Getting ready for Vienna

Posted on June 9, 2007

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The semester is finishing and in a week I will be starting up in Vienna. I was meant to go last week but there is still much to be finished up here and there is no point wasting my post-doc time on dealing with things back here and doing it by remote control, what is more. So, I have put off the start of my fellowship by a couple of weeks.

I have been trying to orient myself in the status quo of the research on superstitions and have had what I think is only partial success. I’d like to believe that I by now I am at least aware of much of the work that’s being done on superstition in developmental and cognitive psychology. Certainly, that is where the bulk of my effort has been directed over the last few months. My grasp of the situation in other disciplines is much weaker, however. I am thinking, particularly, of anthropology. The starting point will have to be reading Evans-Pritchard’s Witchcraft, Oracles and Magic Among the Azande a classic in the area which was recommended to me by Peter Harries-Jones, whom I ran into while I was in Granada. In so far as I understand, much of the current work on these kinds of phenomena within anthropology goes back to Evans-Pritchard, his work being based upon that of Malinowski who studied the Triobrand Islanders during World War One. Another anthropologist whose work Harries-Jones recommended to me is the recently deceased Mary Douglas with her work on purity and risk.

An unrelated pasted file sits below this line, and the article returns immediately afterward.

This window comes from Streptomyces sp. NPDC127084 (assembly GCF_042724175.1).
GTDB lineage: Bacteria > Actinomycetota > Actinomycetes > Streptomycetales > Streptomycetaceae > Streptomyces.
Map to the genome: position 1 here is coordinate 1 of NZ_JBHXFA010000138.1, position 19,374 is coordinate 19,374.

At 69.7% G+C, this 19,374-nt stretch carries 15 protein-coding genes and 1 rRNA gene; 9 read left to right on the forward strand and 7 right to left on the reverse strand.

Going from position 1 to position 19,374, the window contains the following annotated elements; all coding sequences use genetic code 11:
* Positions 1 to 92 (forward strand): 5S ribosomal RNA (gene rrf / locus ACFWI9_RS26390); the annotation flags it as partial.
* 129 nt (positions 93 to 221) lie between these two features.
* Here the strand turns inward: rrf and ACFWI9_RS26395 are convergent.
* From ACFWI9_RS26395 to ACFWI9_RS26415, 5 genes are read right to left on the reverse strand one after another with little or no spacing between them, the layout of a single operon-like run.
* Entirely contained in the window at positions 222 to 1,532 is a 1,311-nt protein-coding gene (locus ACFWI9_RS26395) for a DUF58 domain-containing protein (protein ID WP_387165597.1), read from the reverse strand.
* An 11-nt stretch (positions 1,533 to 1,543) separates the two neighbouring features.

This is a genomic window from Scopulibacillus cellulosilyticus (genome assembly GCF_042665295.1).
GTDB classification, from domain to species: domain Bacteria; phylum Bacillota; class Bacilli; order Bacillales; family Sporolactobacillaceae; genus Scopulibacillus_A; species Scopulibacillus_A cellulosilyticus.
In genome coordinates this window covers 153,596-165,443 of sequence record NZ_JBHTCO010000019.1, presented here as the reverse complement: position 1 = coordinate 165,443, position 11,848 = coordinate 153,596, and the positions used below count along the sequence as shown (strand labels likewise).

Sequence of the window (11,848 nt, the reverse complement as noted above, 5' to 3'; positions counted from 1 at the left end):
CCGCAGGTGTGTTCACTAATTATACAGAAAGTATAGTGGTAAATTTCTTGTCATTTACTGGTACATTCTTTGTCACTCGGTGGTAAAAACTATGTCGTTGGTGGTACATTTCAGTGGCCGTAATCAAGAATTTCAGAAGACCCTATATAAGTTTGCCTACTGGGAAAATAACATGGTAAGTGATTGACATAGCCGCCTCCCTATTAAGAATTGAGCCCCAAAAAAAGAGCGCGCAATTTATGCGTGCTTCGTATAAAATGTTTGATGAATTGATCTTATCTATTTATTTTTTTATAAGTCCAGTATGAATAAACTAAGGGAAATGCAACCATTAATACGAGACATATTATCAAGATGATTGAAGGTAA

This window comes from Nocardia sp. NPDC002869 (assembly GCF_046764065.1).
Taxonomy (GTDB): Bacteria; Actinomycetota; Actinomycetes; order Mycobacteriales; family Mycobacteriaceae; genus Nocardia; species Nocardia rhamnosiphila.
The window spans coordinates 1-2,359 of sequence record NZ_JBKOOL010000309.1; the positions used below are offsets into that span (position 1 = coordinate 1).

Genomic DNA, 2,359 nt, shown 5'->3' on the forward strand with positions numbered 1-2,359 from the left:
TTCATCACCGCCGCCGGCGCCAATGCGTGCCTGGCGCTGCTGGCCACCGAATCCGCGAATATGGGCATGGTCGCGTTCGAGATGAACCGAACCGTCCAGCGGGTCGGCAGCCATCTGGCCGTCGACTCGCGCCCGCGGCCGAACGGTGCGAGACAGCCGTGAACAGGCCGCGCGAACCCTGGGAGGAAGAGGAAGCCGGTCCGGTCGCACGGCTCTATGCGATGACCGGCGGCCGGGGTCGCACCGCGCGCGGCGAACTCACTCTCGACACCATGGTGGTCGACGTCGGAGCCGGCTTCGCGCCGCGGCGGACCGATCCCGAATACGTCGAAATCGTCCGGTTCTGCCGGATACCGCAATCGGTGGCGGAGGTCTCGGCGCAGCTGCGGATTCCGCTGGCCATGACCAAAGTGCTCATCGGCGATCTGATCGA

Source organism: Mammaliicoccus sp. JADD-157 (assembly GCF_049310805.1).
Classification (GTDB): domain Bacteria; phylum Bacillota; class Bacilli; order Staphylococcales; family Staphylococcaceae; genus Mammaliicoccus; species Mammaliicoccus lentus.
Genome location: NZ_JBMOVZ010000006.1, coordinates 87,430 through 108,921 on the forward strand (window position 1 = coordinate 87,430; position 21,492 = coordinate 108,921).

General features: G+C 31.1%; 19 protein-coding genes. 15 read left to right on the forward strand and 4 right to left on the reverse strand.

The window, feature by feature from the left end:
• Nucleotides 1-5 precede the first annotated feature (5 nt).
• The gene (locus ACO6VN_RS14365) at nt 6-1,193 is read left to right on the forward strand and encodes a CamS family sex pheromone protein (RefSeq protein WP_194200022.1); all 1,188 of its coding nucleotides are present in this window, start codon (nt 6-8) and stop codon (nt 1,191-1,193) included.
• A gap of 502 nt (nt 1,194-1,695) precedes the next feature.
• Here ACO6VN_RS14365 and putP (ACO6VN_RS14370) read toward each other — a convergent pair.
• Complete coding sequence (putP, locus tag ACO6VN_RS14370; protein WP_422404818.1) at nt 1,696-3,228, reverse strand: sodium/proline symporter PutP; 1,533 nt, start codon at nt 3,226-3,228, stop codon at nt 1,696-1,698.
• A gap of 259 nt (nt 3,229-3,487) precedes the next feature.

While I sure that the empirical data that the anthropologists have gathered is bound to be very valuable, I am somewhat concerned to what degree the theoretical work is going to be of value to me. My worry is that the anthropologists are coming at superstition from a point of view focussed upon culture where for me the main focus lies at the individual cognitive level, on the one hand, and on the evolutionary level, on the other. I am concerned that he theoretical point they make will be largely orthogonal to my own interests. Which is probably why I have pursued the psychological aspects prior to the anthropological ones.

Another area which studied superstition but which I have not properly followed up on for similar reasons is history. Historical studies of superstition are much rarer than the anthropological ones, of course, and tend to focus on the phenomenon of the witch crazes in early modern Europe and America – a topic which is of only tangential interest to me. In this discipline I have only read Inventing Superstition by Dale Martin which, although interesting due to its explanation of how superstition was thought of in the Ancient world, was focussed on the cultural phenomenon and, indeed, seemed at times to assume that the thing it was looking at was the only thing there is. Kind of like the old tale of the five blind men trying to work out what an elephant is like and each describing the elephant in terms of what part of it they happened to be touching. Which is something for me to keep in mind and a reason to go beyond the literature I am most in tune with.

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